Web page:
Cloud-Native Operations in 6 Parts. Super Suit Not Required

February 8, 2017 John Allwright

Operations teams are the unsung superheroes of the software economy.

They design, procure, install and configure the infrastructure. On day 1 they'll deploy and test the apps on this infrastructure. Day 2 onwards they provide 24x7 on-call support for the apps in production, fire-fighting when the lights blink red.

Epic stuff.

Yet in the eyes of the CEO, IT operations is still regarded as a cost center to be shrunk, whose advice is only sought when the system's down or there's a security breach.

Pivotal’s Casey West captures the sentiment in his talk:

“Good Job Patching the Kernel” - No CEO Ever

For developers, cloud-native practices have driven a revolution in their day to day work, made possible by the availability of ubiquitous, cheap computing power - the cloud. Cloud-native development brings together agile development practices, microservice architectures, and continuous integration/deployment. All-in-all, a host of business transforming changes that speed software development, turning it into a key tool for driving business strategy.

CEO, attention grabbed.

Meanwhile, the operations team are expected to deploy and operate the developers’ code, running it securely, reliably and available to customers whenever they demand. It’s no surprise that the only time the CEO wants to hear from operations is when there’s a security breach or a service is crashing or slow. The wrong type of CEO visibility.

There’s a natural tension between developers wanting to go faster and faster versus operations whose only means to stability and predictability is to slam on the developer brakes. Enter self-service cloud resources and developers bypass in-house IT for the path of least resistance, growing the rogue-IT estate. IT is leaving the datacenter; cloud-native is this is the opportunity for the operations team to reclaim it as they evolve into more interesting and strategic roles.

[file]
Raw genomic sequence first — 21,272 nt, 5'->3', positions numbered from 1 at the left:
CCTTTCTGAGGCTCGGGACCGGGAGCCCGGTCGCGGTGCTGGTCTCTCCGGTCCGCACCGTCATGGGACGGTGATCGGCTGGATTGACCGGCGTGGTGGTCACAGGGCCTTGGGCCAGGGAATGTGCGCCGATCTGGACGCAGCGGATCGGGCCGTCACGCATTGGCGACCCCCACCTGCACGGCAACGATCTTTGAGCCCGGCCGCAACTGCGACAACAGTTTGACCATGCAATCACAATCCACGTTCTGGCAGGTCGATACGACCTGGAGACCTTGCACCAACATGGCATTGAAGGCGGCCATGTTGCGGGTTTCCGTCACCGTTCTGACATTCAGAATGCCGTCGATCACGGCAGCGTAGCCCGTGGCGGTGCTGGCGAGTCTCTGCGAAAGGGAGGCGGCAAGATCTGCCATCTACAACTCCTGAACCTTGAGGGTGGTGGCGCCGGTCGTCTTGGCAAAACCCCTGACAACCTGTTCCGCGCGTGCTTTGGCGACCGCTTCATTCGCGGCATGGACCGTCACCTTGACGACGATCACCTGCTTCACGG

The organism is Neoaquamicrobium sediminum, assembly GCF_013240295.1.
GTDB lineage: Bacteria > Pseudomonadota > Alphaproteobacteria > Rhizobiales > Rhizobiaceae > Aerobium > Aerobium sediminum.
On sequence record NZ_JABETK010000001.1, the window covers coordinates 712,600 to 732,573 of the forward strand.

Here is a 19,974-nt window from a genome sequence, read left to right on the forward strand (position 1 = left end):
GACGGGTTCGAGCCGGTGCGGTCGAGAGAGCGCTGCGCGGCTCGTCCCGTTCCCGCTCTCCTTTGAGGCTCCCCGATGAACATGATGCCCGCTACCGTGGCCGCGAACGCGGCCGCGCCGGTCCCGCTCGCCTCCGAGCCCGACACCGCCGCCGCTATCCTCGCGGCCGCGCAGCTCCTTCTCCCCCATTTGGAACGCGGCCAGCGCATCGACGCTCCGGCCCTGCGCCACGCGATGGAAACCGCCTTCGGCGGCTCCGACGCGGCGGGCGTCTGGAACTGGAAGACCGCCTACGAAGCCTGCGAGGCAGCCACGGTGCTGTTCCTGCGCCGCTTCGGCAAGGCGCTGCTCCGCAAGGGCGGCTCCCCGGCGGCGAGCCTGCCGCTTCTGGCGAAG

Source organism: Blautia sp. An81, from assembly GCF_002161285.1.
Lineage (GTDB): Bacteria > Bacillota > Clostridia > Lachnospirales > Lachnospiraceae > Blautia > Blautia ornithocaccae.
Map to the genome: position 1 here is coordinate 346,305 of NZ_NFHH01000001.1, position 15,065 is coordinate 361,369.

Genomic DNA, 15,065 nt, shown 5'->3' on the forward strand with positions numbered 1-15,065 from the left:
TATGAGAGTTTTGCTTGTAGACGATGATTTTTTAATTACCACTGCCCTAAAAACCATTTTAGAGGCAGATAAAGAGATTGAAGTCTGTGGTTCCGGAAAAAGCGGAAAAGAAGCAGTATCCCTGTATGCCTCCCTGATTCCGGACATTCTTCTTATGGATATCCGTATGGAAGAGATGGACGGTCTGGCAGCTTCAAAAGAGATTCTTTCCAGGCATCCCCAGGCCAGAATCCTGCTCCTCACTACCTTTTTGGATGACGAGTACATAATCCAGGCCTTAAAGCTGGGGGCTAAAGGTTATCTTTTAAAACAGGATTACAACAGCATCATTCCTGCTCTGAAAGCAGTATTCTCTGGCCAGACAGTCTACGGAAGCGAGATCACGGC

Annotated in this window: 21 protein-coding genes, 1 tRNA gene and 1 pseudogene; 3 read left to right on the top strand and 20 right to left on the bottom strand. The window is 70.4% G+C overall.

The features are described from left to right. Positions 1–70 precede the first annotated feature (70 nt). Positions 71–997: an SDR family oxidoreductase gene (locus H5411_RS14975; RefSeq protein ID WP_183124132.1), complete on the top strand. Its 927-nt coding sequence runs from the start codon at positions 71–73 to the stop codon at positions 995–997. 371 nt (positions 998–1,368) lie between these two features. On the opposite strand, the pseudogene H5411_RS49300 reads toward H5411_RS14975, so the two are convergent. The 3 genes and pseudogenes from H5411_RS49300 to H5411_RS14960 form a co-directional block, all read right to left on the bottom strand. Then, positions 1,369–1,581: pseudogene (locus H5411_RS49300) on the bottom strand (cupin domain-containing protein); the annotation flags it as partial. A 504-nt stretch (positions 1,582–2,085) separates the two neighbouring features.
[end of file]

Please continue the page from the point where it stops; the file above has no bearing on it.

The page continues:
High performing operations teams have innovated in waves to match step with the growing role of software in business, Colin Humphreys, Pivotal’s Cloud CTO thinks it’s time to bring on the cloud-native wave. Based on his 20 years experience of operations, he's seen a common progression to cloud-native maturity:

  • Manual Server configuration
  • Repeatable shell scripting
  • Single server configuration with Puppet/Chef/Ansible    
  • Cloud Native Operations: Day 1, Day 2 and beyond with BOSH

Pivotal’s philosophy for cloud-native operations is based on our agile experience at Pivotal Labs, running Pivotal Web Services at scale, customer and partner best practices including Google’s SRE and a wealth of Pivots’ experience from all corners of the industry.

We’ll share our thoughts on cloud-native operations as a series of blog posts, webinars, whitepapers over the coming months. It’s a rapidly changing space and we’d love to get your thoughts and comments as we embark on the journey together.

Out of the gate, we have a 6-part look at cloud-native operations:

Part 1: The Cloud-Native Ops Opportunity

Maybe you’ve already optimized your software-development lifecycle and your delivery pipeline? great! But what if your day 2 reality is still full of bespoke scripting, manual intervention, and late-night outages? That’s a sure sign your business is missing out on the benefits of cloud-native operability and your operations team are stuck toiling on pager alerts rather than advancing their career on with more interesting and impactful roles.

In this first installment we’ll explore the ‘why’ of cloud-native operations for CEOs, operations and development teams.

Part 2: Automated Ops; freedom to innovate

The age of the cloud unleashed unprecedented compute scale and, in turn, has made possible many new and innovative solutions. IoT, Big Data and Machine Learning demand server resources orders of magnitude larger than 10-15 years ago, yet established operations practices aren’t ready for this explosion in scale, continuing to treat servers as Pets instead of Cattle.

With containers, you could argue that we also need to extend the analogy to Pets and Cattle to Ants. But the message is clear; we’re now operating at a scale, speed, and complexity level that only computers can deal with. Manual monitoring and intervention is too slow and brings a proportional increase in the probability of failures through human error.

Such a high level of repetition or "toil" is also tedious for teams.  

Cloud-native operations can help recast operations roles to be more interesting and rewarding. Using software to manage servers we can scale massively and direct human interactions at a meta level, with a focus on making incremental improvements and aligning with strategic goals and process improvement.